1. No problem at all with a short metal circular at either Toronto or Heathrow. I had carefully transferred my lace project to a bamboo needle, to go through security, and had the metal needle tucked into my bag in its holder, ready to be abandoned if need be. I also had extra stitch markers, and point protectors for my needles. No questions or issues at all.
I don't often use point protectors -- those little stoppers to put on the end of the needles -- but in this case I was in terror of my knitting falling off the needles, so I dusted off a set and pressed them into service. Didn't lose a single stitch.
2. I know I've said this before, but lace knitting is great for flying. After all, it needs significant care and attention, and god knows on a long flight there really is nothing else to do. And as an added bonus, 400m of lace weight yarn takes up hardly any room in your carry-on bag.
(On a separate note, if I think about how long it's going to take me to finish this scarf, I'll get depressed. I got about six inches worked in about 6 hours. And the scarf is going to be about 50 inches long. Given that this is the sort of project that can only be worked in ideal conditions -- good light, undivided attention, fully alert, this is going to take a while. Perhaps I'll plan on working an inch a week so it will be ready for next fall?)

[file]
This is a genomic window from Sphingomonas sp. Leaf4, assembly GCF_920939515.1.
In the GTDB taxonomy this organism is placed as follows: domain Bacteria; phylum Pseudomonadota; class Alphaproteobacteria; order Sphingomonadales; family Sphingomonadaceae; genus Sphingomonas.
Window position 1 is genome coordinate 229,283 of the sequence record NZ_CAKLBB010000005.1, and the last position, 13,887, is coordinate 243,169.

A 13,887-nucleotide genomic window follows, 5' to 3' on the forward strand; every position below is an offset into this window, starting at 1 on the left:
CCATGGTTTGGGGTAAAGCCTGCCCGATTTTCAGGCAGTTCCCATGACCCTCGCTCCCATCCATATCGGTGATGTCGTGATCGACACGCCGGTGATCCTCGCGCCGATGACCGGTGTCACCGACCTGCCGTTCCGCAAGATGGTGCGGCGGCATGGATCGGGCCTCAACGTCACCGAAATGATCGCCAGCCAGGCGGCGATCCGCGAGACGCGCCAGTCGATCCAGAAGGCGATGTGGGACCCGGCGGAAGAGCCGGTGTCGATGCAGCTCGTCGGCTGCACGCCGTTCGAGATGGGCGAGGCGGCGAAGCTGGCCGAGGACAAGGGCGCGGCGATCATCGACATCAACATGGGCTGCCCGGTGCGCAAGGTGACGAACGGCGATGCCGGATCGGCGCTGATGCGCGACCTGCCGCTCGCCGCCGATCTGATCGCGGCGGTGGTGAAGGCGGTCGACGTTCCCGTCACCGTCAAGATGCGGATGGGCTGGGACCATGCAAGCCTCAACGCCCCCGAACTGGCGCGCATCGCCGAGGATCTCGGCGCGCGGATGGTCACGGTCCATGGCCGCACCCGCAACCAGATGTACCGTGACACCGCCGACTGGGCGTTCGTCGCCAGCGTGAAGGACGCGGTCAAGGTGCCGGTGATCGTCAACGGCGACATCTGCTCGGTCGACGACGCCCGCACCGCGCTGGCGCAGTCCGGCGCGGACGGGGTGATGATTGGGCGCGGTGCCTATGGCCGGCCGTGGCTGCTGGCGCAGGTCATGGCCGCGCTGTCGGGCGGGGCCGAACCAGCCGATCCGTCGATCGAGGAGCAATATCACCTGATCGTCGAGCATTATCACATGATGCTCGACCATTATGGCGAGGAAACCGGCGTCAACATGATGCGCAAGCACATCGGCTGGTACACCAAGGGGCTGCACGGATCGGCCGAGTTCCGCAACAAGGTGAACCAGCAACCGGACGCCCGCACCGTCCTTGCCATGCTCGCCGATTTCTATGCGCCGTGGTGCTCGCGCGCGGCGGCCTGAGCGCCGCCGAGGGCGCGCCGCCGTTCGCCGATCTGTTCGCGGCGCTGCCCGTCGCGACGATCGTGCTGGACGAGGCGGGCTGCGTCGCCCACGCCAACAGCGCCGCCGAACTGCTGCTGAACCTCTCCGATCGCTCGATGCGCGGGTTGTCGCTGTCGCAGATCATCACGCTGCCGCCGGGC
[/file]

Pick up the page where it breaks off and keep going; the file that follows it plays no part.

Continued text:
3. No matter how good an idea it might seem, knitting in the pub really isn't a sensible thing to do.
(The sock I was working on in that shot was restarted the next day.)
4. Flight attendants who work long haul flights (hello ladies!) are as keen to knit to pass the time as the passengers.